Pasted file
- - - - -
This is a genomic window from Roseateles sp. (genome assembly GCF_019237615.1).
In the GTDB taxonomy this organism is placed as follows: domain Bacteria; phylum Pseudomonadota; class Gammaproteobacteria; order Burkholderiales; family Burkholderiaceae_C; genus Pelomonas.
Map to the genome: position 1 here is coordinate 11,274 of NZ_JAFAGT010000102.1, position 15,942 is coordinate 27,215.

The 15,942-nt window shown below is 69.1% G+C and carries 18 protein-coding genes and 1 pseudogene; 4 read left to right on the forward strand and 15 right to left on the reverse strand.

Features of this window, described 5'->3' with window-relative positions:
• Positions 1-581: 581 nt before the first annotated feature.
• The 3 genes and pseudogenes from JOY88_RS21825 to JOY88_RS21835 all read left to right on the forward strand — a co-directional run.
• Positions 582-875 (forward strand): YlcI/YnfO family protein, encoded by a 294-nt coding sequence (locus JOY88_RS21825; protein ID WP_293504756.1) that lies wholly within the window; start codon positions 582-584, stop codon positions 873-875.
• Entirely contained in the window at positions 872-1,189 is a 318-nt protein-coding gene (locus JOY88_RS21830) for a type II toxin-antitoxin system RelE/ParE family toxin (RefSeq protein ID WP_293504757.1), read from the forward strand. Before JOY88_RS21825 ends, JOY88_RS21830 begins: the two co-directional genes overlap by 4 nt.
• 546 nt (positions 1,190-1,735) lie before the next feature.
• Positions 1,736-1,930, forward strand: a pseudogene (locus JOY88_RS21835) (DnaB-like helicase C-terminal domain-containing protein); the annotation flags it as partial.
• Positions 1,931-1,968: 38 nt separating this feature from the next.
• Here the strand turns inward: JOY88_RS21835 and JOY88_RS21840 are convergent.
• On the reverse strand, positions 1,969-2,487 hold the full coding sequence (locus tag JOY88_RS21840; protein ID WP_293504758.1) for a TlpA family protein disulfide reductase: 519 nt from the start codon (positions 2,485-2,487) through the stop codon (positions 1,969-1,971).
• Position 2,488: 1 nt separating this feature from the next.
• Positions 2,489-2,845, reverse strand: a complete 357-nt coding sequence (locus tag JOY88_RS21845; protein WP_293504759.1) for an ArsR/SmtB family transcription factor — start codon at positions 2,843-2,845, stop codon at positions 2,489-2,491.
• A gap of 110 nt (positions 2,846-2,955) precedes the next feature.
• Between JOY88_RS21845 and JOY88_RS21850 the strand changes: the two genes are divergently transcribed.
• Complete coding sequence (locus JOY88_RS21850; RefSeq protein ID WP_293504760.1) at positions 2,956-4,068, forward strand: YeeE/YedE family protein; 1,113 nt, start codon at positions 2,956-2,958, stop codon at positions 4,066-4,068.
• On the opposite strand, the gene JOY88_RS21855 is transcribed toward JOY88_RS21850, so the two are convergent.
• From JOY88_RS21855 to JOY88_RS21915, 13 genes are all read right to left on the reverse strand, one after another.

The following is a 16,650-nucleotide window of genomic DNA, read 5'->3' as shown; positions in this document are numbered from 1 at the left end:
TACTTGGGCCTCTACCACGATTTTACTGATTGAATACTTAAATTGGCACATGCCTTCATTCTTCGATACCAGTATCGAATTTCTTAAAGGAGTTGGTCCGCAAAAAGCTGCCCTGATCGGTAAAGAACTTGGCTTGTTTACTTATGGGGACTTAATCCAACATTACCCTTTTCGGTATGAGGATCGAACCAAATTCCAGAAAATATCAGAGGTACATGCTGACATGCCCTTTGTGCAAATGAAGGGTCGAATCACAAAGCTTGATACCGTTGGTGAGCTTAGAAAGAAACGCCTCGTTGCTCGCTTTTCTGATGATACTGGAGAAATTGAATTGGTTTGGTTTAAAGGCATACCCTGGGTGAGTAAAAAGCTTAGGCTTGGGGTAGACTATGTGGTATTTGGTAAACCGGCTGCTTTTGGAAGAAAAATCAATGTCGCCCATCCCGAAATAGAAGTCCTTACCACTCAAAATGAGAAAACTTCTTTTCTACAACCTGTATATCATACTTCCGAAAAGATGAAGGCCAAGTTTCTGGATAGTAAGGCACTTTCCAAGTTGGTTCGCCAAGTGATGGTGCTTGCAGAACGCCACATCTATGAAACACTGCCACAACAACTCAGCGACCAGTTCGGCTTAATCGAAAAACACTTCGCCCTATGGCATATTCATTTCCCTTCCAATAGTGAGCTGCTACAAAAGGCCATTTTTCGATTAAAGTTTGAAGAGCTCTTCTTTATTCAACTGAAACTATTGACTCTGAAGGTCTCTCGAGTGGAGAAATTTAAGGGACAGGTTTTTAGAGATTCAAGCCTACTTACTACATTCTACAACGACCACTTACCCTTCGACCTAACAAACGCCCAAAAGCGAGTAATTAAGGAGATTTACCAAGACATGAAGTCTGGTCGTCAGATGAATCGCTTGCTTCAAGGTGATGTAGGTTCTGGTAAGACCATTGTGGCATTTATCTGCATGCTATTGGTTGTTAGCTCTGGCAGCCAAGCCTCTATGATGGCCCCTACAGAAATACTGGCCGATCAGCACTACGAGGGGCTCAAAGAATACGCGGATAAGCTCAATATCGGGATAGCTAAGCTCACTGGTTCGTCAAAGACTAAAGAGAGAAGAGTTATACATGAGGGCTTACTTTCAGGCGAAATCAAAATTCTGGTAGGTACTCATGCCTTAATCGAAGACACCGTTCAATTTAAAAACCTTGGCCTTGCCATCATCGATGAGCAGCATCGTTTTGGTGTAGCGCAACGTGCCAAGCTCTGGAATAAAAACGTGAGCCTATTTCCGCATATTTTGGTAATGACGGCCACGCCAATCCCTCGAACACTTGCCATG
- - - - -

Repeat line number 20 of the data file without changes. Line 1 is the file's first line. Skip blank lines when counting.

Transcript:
• On the opposite strand, the gene JOY88_RS21855 is transcribed toward JOY88_RS21850, so the two are convergent.